The reservoir is 78 percent full.

APPLEGATE RESERVOIR: largemouth bass, smallmouth bass, trout

Hart-Tish boat ramp is now closed for the season. The French Gulch boat ramp is open; however, you can no longer launch a boat from the Copper ramp.

Applegate was stocked the first week of October with large trout (pounders) and legals and trout angling should be good. Trolling lures or flasher/worm combinations at depth should produce fish. The reservoir is 12 percent full at this time.

Steelhead
Steelhead
-Photo by Charlotte Ganskopp-

APPLEGATE RIVER: rainbow and cutthroat trout, winter steelhead

The Applegate River is open for trout fishing. Two adipose fin-clipped trout may be kept per day, 8-inch minimum length. All wild rainbow and cutthroat must be released unharmed.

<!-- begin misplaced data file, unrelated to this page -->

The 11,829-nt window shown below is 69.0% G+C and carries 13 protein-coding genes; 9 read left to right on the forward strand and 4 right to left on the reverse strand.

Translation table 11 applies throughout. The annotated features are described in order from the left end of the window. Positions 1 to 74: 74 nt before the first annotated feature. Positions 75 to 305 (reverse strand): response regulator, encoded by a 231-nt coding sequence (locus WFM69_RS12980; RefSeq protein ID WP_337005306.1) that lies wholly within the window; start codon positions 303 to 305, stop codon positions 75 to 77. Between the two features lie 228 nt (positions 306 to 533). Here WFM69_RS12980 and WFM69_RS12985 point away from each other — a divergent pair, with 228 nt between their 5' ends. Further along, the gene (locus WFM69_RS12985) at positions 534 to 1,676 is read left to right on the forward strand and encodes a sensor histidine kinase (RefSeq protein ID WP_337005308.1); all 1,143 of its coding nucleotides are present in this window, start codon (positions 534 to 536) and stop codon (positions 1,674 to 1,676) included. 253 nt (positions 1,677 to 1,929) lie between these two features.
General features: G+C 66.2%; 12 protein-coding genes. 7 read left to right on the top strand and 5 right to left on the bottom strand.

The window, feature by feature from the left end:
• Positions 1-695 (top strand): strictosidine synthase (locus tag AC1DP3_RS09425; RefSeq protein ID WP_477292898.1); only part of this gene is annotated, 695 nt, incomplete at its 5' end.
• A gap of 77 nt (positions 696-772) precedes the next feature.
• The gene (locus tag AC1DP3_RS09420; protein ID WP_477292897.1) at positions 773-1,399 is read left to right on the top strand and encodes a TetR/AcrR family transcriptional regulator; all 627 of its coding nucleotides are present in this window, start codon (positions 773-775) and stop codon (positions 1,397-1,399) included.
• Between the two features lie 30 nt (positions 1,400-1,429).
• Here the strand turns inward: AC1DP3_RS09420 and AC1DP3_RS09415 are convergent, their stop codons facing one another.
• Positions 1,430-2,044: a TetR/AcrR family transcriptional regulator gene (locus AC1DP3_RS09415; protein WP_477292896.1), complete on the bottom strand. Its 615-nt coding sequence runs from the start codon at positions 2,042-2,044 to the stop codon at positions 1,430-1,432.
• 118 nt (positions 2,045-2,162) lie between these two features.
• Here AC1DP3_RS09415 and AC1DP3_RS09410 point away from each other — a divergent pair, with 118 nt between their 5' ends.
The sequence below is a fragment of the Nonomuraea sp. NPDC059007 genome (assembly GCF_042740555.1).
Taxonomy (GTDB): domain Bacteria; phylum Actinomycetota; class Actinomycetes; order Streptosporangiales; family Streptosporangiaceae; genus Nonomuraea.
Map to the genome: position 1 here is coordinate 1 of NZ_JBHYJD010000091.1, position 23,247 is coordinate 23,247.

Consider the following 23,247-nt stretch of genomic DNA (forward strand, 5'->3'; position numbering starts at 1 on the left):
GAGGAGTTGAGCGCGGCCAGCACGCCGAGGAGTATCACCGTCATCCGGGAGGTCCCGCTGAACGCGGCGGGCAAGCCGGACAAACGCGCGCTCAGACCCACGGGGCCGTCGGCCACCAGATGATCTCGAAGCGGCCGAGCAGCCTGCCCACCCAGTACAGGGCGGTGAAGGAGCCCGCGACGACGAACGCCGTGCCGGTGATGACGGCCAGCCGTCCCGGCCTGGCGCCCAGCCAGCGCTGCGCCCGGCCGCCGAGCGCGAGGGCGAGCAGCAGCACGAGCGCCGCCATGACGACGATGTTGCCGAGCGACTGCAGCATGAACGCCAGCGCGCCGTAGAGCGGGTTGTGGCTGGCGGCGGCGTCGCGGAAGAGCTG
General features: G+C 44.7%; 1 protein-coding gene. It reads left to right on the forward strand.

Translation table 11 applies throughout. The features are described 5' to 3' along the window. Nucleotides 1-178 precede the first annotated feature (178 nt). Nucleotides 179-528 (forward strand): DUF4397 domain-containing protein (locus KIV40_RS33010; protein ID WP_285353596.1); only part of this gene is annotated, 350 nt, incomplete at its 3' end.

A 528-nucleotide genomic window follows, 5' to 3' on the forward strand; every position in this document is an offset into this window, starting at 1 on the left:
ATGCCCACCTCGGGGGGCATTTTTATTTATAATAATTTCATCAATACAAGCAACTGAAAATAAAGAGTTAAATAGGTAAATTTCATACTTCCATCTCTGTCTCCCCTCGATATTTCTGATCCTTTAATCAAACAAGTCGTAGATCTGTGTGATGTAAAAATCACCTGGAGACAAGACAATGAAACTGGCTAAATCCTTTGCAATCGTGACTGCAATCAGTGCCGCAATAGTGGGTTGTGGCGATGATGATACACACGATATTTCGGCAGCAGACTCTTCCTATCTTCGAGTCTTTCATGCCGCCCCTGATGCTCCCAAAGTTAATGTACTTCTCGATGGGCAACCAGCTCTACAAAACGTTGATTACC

The Applegate opened to steelhead fishing Jan. 1. Only adipose fin-clipped fish may be harvested. Consult the 2013 fishing regulations for more information. Fishing is usually slow in January but with the water we’ve had so far this year, it could heat up early.   Spinners, spoons, bait and flies can all produce fish in the Applegate. Flows at Wilderville were 670 cfs on Jan. 14.

ARIZONA POND: rainbow trout

Slow. Arizona Pond has been lowered to help control aquatic vegetation. The pond is managed by Oregon State Parks and is open only to youth 17 and under.

BEN IRVING RESERVOIR: rainbow trout, bass, bluegill, yellow perch, crappie

The reservoir was stocked with 4,000 trout in 2012. Warmwater fishing for bass and crappie is available. Ben Irving recieved 1,000 trout for Labor Day.

CHETCO RIVER:  steelhead